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Featured Do you believe Christmas is pagan?

Discussion in 'Christian History' started by JohnB445, Sep 27, 2018.

  1. Yeshua HaDerekh

    Yeshua HaDerekh Men can dream of truth, but then cant live with it

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    You still have problems with your theory. The Chagigah COULD have bones broken, in fact it could be cut apart. Yom HaBikkrim is on the 16th, not the 17th. I could go on and on. None of this seems to bother you in the least. We are off timelines by one day it seems, but what one day makes a difference! You say prophecy fulfilled...a Pesakh prophecy...not a Chagigah prophecy.

    Mine: Erev Pesakh/14th...Yeshua holds the "last supper" before the fast of the firstborn which occurs during the daylight hours of the 14th. Pesakh..14th Yeshua dies as the Pascal Lamb of God and is buried before sunset. Shabbat...15th Yeshua is in the tomb. Yom HaBikkurim...16th Yeshua rises from death. He ascends and presents His firstfruit offering to The Father. The Father accepts it.

    Your theory: Chag HaMatzot...15th Yeshua holds the last supper. Over night, on a feast day, the Sanhedrin convicts Him. The next morning, on a feast day, He is tried, convicted, beaten and killed as a Chagigah. He was buried and then rose on the 17th.
     
  2. Yeshua HaDerekh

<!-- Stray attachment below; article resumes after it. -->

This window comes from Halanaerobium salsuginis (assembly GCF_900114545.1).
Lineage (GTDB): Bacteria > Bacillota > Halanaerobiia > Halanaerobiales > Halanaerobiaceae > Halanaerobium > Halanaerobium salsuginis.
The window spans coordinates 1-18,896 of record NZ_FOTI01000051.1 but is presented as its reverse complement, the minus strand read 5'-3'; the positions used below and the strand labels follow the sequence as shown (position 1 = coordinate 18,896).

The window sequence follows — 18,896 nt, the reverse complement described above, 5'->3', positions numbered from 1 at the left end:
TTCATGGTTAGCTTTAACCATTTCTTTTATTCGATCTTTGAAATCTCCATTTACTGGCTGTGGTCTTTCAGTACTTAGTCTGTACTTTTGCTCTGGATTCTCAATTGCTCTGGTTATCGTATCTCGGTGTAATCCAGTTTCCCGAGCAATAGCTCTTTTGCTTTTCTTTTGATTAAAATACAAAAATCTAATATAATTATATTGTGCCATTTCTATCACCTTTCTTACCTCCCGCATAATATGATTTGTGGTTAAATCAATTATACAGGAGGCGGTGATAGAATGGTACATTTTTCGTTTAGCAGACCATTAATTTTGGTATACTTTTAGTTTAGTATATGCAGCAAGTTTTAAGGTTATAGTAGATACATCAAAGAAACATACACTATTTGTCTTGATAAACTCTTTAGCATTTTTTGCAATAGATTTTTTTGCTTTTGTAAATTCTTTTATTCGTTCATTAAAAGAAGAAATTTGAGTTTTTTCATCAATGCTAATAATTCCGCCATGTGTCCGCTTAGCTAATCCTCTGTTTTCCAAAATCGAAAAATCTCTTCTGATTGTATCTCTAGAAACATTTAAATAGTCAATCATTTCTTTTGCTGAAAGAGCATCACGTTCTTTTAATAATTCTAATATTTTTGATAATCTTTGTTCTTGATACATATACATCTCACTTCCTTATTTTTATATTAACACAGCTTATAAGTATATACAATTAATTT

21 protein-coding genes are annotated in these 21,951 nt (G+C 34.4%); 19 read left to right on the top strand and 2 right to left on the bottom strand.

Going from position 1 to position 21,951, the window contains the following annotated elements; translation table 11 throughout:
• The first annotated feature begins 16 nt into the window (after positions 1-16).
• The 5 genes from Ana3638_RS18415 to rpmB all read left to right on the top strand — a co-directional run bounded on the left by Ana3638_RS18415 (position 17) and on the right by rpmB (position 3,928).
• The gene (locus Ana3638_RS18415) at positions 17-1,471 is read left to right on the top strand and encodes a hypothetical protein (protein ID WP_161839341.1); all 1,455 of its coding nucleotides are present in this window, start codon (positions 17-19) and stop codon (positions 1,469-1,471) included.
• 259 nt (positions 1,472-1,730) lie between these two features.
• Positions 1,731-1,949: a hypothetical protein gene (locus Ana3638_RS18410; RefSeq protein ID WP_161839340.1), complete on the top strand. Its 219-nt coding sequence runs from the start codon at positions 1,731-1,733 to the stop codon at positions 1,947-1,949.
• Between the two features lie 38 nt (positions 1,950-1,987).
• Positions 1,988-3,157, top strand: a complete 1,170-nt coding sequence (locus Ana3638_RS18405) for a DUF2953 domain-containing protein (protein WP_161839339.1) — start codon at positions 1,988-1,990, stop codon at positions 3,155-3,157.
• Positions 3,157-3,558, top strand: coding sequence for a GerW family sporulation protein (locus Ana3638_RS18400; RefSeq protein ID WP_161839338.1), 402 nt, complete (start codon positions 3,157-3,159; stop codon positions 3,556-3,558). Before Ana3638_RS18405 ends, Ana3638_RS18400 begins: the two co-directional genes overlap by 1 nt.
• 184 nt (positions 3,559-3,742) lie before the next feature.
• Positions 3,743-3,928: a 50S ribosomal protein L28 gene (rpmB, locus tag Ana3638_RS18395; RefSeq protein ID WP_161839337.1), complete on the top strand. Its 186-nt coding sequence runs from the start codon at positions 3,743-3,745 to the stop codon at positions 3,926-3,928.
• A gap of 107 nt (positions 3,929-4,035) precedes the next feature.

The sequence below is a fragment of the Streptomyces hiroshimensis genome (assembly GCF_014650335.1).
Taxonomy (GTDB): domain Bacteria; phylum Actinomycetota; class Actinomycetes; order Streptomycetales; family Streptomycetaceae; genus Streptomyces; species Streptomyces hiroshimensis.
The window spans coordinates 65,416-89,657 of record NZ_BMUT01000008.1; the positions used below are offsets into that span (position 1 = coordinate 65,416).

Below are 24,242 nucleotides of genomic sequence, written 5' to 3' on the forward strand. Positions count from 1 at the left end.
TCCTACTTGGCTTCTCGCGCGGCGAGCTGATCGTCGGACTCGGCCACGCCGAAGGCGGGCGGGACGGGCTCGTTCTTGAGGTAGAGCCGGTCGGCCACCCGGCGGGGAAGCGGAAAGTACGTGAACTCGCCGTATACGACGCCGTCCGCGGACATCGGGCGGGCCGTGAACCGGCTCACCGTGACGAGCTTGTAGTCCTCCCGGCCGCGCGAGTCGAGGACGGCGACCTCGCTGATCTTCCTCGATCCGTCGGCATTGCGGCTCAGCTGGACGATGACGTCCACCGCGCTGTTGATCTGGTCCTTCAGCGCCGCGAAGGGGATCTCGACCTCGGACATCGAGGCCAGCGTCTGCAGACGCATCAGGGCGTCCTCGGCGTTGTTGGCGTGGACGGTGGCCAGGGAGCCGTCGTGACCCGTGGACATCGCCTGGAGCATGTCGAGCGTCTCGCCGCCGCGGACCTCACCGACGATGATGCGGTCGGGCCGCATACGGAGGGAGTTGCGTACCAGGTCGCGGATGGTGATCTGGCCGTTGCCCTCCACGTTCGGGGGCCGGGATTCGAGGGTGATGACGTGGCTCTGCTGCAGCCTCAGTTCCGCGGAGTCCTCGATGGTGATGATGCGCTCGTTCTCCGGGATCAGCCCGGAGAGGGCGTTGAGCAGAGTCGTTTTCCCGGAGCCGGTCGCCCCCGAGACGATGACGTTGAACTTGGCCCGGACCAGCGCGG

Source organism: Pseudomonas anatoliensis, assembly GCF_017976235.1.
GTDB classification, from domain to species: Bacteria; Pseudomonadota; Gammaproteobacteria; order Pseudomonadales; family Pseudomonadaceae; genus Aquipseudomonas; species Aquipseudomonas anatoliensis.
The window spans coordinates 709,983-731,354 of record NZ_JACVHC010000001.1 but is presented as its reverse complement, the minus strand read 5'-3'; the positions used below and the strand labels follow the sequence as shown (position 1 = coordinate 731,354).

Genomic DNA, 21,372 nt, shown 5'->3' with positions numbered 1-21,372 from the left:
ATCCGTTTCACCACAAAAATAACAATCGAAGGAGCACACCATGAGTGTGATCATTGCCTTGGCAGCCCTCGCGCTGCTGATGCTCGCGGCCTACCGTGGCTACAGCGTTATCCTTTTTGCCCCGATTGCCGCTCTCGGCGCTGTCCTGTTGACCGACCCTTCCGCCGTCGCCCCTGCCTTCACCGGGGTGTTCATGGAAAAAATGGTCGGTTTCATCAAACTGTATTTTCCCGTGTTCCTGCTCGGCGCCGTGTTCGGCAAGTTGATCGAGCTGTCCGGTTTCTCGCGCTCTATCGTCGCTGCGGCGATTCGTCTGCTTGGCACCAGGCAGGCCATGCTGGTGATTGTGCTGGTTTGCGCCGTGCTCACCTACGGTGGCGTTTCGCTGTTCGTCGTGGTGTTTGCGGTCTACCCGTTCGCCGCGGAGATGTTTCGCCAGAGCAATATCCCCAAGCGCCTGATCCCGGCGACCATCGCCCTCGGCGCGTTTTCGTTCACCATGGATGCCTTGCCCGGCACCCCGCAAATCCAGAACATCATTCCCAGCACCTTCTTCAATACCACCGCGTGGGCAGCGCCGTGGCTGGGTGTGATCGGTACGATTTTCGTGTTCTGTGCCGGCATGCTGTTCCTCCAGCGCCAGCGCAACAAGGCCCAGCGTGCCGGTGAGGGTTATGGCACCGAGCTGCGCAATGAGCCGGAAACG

Yeshua HaDerekh Men can dream of truth, but then cant live with it

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    Pesakh (the 14th) is not the 1st day on unleavened (the 15th). The lambs is killed on the 14th, not the 15th. Passover is also sometimes used to describe the entire 7 days. Another problem is that word "pronte" as "first" but can also mean "before". This would be important (Now before the day of unleavened (15th), when they killed the Passover (on the 14th). What I am saying is that Yeshua NEVER ate Passover that year...HE was the Passover. I have no problems with my timeline and scripture. I dare you to post your theory in this thread...

    Maybe, "three nights and three days" ?
     
  3. Yeshua HaDerekh

    Yeshua HaDerekh Men can dream of truth, but then cant live with it

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    No, it was your interpretation, not the Bible, that was wrong
     
  4. AFrazier

    AFrazier Well-Known Member Supporter

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    • First, the clause is this: καὶ τῇ πρώτῃ ἡμέρᾳ τῶν ἀζύμων

    τῇ is on the, as the definite article in the dative case, singular.
    πρώτῃ is first as a superlative. It means the very first, or first-most. It is in the dative case, singular.
    ἡμέρᾳ is day, in the dative case, singular.
    As a matter of case agreement in an inflected language, these three words go together. Because they go together, πρώτῃ, or first, is not a preposition expressing time (before), but an adjective modifying ἡμέρᾳ (day).

    τῶν is of the, as the definite article in the genitive case, plural.
    ἀζύμων is unleavened, in the genitive case, plural.
    These two words form a prepositional phrase to define what day the day in the first half of the clause is first-most of.

    The clause reads, And on the very first day of the [days of] unleavened [bread]....

    Abandon all thoughts of this being a viable answer for your dilemma. πρώτῃ, in this context, is an adjective, and can't be translated as before, no matter how much you might want it to. A strict translation does not read, on the before day ..., but, on the very first day ...

    • The 14th is the first day when leaven was not to be found in the home.